23 July 2019
German Chancellor Angela Merkel and visiting Chinese Premier Li Keqiang review the honor guard during a welcome ceremony at the Chancellery in Berlin on Wednesday. Photo: Reuters
German Chancellor Angela Merkel and visiting Chinese Premier Li Keqiang review the honor guard during a welcome ceremony at the Chancellery in Berlin on Wednesday. Photo: Reuters

As US retreats, EU and China seek climate leadership at summit

China and the European Union will seek on Friday to save an international pact against climate change that US President Donald Trump appears to be set to pull out of.

As China emerges as Europe’s unlikely global partner on areas from free trade to security, Premier Li Keqiang will meet top EU officials at a summit in Brussels that will also discuss North Korea’s missile tests, Reuters reports.

In a statement backed by all 28 EU states, the European Union and China will commit to full implementation of the Paris Climate Agreement, EU and Chinese officials said.

The joint statement, the first between the China and the EU, commits to cutting back on fossil fuels, developing more green technology and helping raise US$100 billion a year by 2020 to help poorer countries cut emissions.

“The EU and China consider climate action and the clean energy transition an imperative more important than ever,” the statement, by European Council President Donald Tusk, European Commission President Jean-Claude Juncker and China’s Li, will say, according to Reuters.

“The increasing impacts of climate change require a decisive response.”

China asked that the annual summit, normally held in mid-July, be brought forward to press home President Xi Jinping’s defense of open trade at the World Economic Forum in Davos in January, in response to Trump’s protectionist stance.

But Trump’s plan to follow through on a campaign pledge to withdraw from the Paris accord, agreed on by nearly 200 countries in 2015, is now dominating, diplomats said.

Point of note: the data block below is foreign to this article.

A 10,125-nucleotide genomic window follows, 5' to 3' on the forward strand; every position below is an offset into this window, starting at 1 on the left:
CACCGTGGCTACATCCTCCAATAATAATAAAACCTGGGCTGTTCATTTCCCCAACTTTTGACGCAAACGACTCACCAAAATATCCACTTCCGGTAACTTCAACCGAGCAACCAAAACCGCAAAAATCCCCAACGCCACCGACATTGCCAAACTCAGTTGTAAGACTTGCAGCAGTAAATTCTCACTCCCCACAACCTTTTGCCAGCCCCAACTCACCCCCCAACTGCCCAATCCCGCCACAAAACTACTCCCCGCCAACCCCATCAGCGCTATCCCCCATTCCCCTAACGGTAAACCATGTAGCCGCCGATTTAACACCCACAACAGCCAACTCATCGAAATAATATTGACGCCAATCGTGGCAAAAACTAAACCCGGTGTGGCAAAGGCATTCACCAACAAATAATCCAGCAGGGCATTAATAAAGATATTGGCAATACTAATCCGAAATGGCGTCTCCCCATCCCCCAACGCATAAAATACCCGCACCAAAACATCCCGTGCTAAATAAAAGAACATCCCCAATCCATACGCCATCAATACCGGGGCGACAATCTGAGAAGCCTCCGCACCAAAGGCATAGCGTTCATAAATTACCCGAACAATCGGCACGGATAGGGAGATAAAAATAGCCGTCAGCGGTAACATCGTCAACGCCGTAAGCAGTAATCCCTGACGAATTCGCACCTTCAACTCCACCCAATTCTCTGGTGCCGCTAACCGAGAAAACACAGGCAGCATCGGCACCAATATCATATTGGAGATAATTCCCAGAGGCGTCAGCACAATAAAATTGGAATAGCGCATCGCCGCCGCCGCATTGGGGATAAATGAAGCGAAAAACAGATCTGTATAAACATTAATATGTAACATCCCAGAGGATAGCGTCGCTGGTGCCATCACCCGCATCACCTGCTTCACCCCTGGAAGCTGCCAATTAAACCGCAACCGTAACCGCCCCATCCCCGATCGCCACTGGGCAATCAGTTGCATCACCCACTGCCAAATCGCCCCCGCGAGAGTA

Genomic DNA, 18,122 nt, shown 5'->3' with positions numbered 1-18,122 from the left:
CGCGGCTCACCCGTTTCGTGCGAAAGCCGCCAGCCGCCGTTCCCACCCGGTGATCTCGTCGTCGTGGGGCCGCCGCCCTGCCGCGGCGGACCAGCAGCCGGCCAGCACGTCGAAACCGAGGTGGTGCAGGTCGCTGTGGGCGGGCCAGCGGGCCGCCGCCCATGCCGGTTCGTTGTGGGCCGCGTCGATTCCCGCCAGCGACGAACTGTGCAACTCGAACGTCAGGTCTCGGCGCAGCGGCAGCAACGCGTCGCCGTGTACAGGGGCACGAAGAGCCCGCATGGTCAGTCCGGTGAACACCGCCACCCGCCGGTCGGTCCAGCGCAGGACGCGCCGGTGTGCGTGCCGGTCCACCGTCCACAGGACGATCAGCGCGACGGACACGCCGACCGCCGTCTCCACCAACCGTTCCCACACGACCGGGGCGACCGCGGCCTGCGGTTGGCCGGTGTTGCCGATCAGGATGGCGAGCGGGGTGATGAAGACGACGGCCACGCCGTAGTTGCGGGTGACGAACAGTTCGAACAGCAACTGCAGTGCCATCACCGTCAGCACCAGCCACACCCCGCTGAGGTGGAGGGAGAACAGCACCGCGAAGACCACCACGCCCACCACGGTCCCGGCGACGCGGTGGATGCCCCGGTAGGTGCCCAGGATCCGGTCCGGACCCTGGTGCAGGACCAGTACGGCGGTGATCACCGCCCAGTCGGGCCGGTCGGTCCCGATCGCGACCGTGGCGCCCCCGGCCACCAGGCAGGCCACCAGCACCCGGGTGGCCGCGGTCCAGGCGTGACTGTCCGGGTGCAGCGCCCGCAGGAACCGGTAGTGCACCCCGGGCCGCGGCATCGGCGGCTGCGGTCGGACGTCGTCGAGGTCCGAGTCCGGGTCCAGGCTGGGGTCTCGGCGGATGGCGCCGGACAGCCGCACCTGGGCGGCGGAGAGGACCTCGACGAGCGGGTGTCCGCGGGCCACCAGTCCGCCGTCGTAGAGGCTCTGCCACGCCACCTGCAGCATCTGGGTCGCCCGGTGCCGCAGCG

China, which overtook the United States as the world’s biggest emitter of greenhouse gases in 2007, is ready to support the EU, despite tensions on other issues from human rights to trade, according to China’s ambassador to the EU, Yang Yanyi.

“China and the EU need to steadfastly adhere to the Paris agreement,” Yang said in a written briefing to reporters.

The warmer EU-China relationship, partly spurred by Trump, is despite a long-running spat with Beijing on what Europe sees as China’s dumping of low-cost goods on European markets.

“No one should be left behind, but the EU and China have decided to move forward,” Miguel Arias Canete, the European commissioner who has led climate talks with Beijing, said of the Paris accord.

In Washington, Trump is under pressure from corporate CEOs, US allies, Democrats and some fellow Republicans to keep the US in a global pact to fight climate change.

But a source close to the matter said the US president was preparing to pull out of the Paris accord, Reuters said.

A US withdrawal could deepen a rift with its allies. The US would join Syria and Nicaragua as the world’s only non-participants in the landmark 195-nation accord agreed upon in Paris in 2015.

Responding to shouted questions from reporters in the White House Oval Office, Trump declined to say whether he had made up his mind, saying, “You’ll find out very soon.”

“I’m hearing from a lot of people, both ways,” Trump said as he met with Vietnamese Prime Minister Nguyen Xuan Phuc.

During his 2016 presidential campaign, Trump blasted the accord, and called global warming a hoax aimed at weakening US industry.

The source, speaking on condition of anonymity, said Trump was working out terms of the planned withdrawal with US Environmental Protection Agency Administrator Scott Pruitt, an oil industry ally and climate change doubter.

The pact was the first legally binding global deal to fight climate change. Virtually every nation voluntarily committed to steps aimed at curbing global emissions of “greenhouse” gases.

These include carbon dioxide generated from burning of fossil fuels that scientists blame for a warming planet, sea level rise, droughts and more frequent violent storms.

The US committed to reduce its emissions by 26 to 28 percent from 2005 levels by 2025.

Advocates of the climate deal pressured Trump, who has changed his mind on large decisions before even after signaling a move in the opposite direction.

The chief executives of dozens of companies have made last-minute appeals to Trump. The CEOs of ExxonMobil Corp., Apple Inc., Dow Chemical Co., Unilever NV and Tesla Inc. were among those urging him to remain in the agreement.

Tesla’s Elon Musk threatened to quit White House advisory councils if the president pulls out.

Musk said: “I’ve done all I can to advise directly” to Trump and through others in the White House.

Robert Murray, CEO of Murray Energy Corp., an Ohio-based coal company and major Trump campaign donor, urged Trump to withdraw from the deal.

But on Wednesday, US coal company shares fell alongside renewable energy stocks following reports that Trump would pull out.

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